This step might pay off if you’re forced to work with an old culture
that has gone bad (turned dark or started smelling bad). But on
average, they need no rinsing.
But on average, they need no rinsing.
Recharging Cultures. Since it’s so easy to start a new culture, few people want to fool around with jump-starting an old culture. Some people even throw away their old culture containers. (Outdoors, we expect.) But if you’ve let your old culture run down by ignoring it too long, you may need to recharge it before you can get a new one started. Just mix in some of your standard formula and re-cover the top. If even two worms survived, they will replenish your culture. Start new cultures from this re-juiced culture.
The easiest way to harvest worms is to wipe them off the sides with your
finger. Or use a tiny rubber
spatula, if you’re a weenie. Then
just feed them to your fry. Rinse
your finger in the fry tank. Or
rinse them into a container of water and feed them out with an eyedropper.
Another trick is to add enough water to make the worms liquid and pour
them off into another container. Then use
an eye-dropper to feed them out. Tip:
Do not pour them directly into your aquarium.
If you ever accidentally pour a glop of culture medium into your tank,
you will regret it. This is one time
you can learn from another’s mistake.
Adult microworms range in size from 1/10 to 1/8 inches long.
The baby microworms are even tinier. So you get a real range of food sizes edible by the
Microworms wiggle like crazy, but they can’t swim.
They fall to the bottom fairly rapidly.
This means you should keep your fry in a tank devoid of gravel, so the
worms don’t disappear into the muck on the bottom.
Their sinking tendency makes them an ideal food for baby corydoras.
Baby corys can find them easier in bare tanks.
Baby corys can find them easier in bare tanks.
Since microworms live a long time in a water environment, they survive very well in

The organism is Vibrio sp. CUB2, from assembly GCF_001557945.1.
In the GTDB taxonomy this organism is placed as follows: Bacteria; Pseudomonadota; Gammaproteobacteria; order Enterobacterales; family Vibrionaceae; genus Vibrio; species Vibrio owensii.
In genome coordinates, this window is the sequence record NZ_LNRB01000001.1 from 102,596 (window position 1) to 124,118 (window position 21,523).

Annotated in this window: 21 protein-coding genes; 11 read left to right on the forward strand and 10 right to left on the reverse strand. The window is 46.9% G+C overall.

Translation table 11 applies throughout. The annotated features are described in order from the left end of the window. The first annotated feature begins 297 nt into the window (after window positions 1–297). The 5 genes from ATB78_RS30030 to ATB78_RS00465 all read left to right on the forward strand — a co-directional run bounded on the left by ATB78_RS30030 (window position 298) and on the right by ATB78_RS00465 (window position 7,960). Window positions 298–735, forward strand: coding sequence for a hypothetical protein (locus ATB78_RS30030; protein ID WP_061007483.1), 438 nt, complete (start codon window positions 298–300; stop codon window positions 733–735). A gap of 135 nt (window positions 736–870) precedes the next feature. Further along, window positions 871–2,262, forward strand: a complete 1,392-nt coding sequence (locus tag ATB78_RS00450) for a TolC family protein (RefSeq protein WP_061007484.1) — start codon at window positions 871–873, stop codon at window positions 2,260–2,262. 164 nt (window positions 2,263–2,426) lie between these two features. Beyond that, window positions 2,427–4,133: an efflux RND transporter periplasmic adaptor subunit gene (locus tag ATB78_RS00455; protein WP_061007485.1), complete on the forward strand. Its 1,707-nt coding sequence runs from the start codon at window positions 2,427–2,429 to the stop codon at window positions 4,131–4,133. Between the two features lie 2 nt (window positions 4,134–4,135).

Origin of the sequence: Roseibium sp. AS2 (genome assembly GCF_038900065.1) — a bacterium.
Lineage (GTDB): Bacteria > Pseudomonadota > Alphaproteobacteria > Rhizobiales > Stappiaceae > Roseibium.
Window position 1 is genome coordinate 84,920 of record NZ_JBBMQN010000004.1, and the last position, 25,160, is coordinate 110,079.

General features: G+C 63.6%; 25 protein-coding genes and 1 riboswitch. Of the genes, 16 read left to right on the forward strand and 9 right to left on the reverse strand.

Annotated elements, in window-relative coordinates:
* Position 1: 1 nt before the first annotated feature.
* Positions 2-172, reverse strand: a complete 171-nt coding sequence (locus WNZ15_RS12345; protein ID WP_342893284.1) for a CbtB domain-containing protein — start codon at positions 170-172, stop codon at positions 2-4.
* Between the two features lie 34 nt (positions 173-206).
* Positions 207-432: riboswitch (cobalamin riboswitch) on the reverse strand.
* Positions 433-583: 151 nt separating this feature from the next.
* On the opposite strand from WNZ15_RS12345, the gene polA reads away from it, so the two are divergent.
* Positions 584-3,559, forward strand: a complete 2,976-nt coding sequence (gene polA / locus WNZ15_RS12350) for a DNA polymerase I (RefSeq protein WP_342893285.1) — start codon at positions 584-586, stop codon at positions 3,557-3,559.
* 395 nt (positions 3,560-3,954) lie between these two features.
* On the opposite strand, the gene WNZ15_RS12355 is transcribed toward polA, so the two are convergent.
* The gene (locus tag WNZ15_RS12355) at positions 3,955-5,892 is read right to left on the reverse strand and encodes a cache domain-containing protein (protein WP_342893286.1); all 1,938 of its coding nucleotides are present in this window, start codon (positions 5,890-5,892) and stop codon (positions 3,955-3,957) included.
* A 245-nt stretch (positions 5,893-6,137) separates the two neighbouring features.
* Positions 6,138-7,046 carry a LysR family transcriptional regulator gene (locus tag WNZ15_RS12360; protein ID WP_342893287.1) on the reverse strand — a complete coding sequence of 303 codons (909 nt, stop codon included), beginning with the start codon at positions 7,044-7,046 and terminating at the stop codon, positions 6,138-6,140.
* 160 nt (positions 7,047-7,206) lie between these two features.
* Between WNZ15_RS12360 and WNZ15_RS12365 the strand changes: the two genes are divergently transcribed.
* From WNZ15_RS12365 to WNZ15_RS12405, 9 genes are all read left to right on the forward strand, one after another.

an aquarium (unlike baby brine shrimp). They
won’t live for days, but they do live for 24 hours. This means you don’t
have to re-feed every four hours. But,
watch out for overfeeding.
Brine shrimp still take top honors as the first food for most fry.
They swim where the fry swim, so they are more likely to be eaten.
In fact, both are attracted to the light.
Since both swim in the same area, the fry bump into the shrimps and eat
them. Microworms are better for
week-old fry -- those that have learned to “look around a bit” for their
Microworms or Brine Shrimp. As we said, nematodes abound everywhere. Supposedly, microworms
came from beer vats. But you can find them under most garbage
cans. If you raise white worms, sooner or later you will get
lots of microworms in there. For most people,
microworms take a back seat to live, newly hatched brine shrimp.
Still, they make a great supplemental food for fry and young fishes.
Add microworms to your live food menu. LA
Lance, February 10, 2009
Hi, I raise Microworms, would you add my link to your site under your Microworm section? I can add your link to my site also.
If you would my link is www.microwormcultures.com Thanks!
A: Consider it added. You can read it tomorrow. LA